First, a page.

In the two hundred years from 1475 London was transformed from a medieval commune into a metropolis of half a million people, a capital city, and a leading European trading center. Lawrence Manley provides a comprehensive account of the changing image and influence of London through its literature, including lyrics, ballads, jests, plays, pageants, chronicles, and treatises; and he shows how the literature and culture of London contributed to the new structures of capitalism, the process of "behavioral urbanization," and the liberation of the individual through the city's concentrated power.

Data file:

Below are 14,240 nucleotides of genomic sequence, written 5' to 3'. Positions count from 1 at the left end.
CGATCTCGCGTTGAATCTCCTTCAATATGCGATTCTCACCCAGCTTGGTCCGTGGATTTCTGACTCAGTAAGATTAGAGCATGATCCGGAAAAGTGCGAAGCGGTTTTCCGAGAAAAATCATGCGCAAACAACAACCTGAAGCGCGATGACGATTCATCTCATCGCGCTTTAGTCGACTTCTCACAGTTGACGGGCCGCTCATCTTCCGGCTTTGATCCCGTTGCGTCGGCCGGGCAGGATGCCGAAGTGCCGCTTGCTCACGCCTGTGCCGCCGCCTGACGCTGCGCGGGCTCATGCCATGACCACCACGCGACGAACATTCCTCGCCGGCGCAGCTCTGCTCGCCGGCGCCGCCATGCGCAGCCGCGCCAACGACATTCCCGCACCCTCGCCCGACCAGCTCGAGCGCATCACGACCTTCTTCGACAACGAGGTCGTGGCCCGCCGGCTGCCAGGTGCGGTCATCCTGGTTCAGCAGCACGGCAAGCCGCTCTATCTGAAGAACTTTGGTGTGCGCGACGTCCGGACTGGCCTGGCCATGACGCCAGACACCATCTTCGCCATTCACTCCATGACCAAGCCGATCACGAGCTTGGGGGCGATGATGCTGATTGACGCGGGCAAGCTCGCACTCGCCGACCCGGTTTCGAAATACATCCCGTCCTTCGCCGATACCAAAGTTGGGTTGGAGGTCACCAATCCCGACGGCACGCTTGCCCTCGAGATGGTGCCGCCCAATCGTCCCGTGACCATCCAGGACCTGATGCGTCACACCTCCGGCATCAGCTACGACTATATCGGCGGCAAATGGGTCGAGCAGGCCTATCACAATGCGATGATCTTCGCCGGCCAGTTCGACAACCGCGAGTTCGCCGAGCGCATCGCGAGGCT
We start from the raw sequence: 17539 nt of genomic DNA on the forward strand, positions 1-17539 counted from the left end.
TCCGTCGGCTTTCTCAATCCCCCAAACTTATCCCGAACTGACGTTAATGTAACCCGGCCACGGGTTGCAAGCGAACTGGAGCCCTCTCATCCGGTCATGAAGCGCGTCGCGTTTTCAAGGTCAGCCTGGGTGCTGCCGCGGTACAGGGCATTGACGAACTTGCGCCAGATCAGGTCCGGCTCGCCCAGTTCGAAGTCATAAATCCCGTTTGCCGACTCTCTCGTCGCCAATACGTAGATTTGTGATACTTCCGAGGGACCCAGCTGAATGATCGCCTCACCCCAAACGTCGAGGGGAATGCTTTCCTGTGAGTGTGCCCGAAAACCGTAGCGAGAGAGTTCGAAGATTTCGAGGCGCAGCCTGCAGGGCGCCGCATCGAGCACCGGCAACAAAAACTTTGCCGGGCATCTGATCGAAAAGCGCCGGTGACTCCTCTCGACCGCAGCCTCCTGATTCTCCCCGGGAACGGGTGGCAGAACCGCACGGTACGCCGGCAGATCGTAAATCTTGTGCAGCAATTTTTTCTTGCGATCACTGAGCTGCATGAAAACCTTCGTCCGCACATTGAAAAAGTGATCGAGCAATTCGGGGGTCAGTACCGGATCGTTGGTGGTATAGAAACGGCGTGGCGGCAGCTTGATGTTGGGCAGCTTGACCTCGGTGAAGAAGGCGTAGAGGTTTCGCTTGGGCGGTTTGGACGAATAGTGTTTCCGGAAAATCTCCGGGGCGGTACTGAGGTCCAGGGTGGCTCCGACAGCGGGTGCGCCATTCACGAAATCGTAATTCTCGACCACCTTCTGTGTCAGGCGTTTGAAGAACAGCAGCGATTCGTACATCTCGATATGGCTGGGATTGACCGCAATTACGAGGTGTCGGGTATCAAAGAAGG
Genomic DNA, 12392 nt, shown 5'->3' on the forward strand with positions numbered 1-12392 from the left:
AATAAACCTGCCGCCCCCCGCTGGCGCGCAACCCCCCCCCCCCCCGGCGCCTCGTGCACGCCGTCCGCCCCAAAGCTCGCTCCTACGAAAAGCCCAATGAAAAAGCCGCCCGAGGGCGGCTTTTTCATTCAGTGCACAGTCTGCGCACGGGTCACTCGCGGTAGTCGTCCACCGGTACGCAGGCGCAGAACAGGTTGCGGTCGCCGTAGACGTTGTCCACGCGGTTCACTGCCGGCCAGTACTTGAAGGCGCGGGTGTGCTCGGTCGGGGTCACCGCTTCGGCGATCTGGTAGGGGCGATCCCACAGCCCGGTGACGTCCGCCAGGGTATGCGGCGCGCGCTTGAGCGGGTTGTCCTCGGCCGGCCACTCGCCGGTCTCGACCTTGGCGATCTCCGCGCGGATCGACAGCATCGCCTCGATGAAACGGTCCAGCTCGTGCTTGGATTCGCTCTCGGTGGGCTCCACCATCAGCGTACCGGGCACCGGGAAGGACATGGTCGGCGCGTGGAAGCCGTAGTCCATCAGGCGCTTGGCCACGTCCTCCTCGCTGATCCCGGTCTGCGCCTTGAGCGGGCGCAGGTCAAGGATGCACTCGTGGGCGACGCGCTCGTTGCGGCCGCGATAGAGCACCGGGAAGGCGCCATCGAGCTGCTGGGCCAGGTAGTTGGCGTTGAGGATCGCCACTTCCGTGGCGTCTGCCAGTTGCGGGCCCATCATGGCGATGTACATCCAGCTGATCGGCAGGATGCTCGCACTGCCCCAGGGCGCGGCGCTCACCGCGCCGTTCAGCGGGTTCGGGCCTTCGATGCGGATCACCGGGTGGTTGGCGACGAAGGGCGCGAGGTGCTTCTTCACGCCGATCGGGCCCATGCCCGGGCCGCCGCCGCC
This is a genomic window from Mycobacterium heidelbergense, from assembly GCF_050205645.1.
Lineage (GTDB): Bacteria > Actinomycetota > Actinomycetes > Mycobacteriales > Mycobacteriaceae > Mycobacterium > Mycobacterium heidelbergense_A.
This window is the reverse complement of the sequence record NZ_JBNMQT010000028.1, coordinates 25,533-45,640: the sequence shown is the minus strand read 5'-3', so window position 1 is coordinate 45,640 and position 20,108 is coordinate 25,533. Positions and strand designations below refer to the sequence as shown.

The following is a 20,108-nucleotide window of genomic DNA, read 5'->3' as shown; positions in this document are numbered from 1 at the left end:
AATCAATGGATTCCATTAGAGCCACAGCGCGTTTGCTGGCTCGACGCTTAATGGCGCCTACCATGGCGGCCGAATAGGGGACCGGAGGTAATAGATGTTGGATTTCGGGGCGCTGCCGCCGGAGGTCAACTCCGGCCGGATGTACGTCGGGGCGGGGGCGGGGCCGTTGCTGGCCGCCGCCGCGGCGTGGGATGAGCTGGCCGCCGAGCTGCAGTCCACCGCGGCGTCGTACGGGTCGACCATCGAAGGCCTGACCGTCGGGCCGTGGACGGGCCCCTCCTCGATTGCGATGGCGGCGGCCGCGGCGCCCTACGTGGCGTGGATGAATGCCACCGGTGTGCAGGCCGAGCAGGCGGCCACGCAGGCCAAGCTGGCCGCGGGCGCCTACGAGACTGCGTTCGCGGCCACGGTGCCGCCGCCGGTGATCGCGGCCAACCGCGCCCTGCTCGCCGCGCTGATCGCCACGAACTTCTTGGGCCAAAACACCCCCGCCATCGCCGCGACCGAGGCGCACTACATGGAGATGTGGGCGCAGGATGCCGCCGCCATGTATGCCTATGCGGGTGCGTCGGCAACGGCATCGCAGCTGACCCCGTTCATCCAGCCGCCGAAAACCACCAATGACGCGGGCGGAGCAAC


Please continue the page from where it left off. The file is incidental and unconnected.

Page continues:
"Manley's book is hugely ambitious and correspondingly huge in size. It is thoughtful and often provocative...its readings are brilliantly instructive." American Historical Review "...his [Manley's] book, documented with superbly chosen literary examples, should become important for advanced students of literary history." Choice "Manley canvasses and analyzes an astonishing array of literary sources ...there is no doubt that students of social and cultural history, as well as literary history, will find this a work of many-faceted values." Albion 'Lawrence Manley's thoroughly researched and well-written book concerns the growth in size and importance of London during the sixteenth and seventeenth centuries...Literature and Culture in Early Modern England is an informative and painstakingly researched book...the author does an excellent job of demonstrating how London, a city that grew from 35,000 people in 1501 to 500,000 in 1670, created a change and proliferation of English literature in the early modern period. Lawrence Manley's book will prove useful to scholars of literature and history." Sixteenth Century Journal "The conscientious density of his scholarship makes it a choice between reading his book or half-a-dozen superficial ones." Studies in English Literature "...overall a scholarly achievement wholly admirable in its scope, detail, clarity, and thoughtfulness." Anne Lancashire, Medieval & Renaissance Drama in England